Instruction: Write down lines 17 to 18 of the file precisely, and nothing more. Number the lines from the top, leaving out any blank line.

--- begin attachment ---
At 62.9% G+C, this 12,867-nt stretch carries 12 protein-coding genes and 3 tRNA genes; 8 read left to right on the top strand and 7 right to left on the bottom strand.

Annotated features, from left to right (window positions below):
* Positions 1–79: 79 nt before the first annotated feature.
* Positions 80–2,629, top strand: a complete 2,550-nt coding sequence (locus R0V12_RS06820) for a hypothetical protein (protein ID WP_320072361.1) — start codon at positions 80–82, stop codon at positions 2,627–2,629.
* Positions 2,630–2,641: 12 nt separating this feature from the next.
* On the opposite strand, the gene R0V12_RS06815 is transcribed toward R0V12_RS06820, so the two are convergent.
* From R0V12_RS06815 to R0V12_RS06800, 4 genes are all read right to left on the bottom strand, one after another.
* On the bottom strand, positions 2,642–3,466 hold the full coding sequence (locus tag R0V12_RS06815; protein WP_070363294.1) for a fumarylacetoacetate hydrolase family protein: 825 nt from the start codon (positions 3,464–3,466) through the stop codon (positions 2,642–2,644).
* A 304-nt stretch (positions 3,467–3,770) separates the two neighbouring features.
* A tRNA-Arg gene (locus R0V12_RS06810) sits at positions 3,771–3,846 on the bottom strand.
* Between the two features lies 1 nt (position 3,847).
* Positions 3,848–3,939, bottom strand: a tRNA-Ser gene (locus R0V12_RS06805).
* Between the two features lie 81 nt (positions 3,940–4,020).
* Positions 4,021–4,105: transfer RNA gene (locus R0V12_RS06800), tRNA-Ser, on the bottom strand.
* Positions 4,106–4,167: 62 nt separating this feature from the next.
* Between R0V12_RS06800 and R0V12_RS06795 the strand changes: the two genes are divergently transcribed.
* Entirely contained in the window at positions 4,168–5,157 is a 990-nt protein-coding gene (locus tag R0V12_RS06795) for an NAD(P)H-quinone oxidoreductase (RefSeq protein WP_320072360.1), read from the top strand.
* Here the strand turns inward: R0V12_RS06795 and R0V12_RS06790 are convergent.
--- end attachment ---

* Entirely contained in the window at positions 4,168–5,157 is a 990-nt protein-coding gene (locus tag R0V12_RS06795) for an NAD(P)H-quinone oxidoreductase (RefSeq protein WP_320072360.1), read from the top strand.
* Here the strand turns inward: R0V12_RS06795 and R0V12_RS06790 are convergent.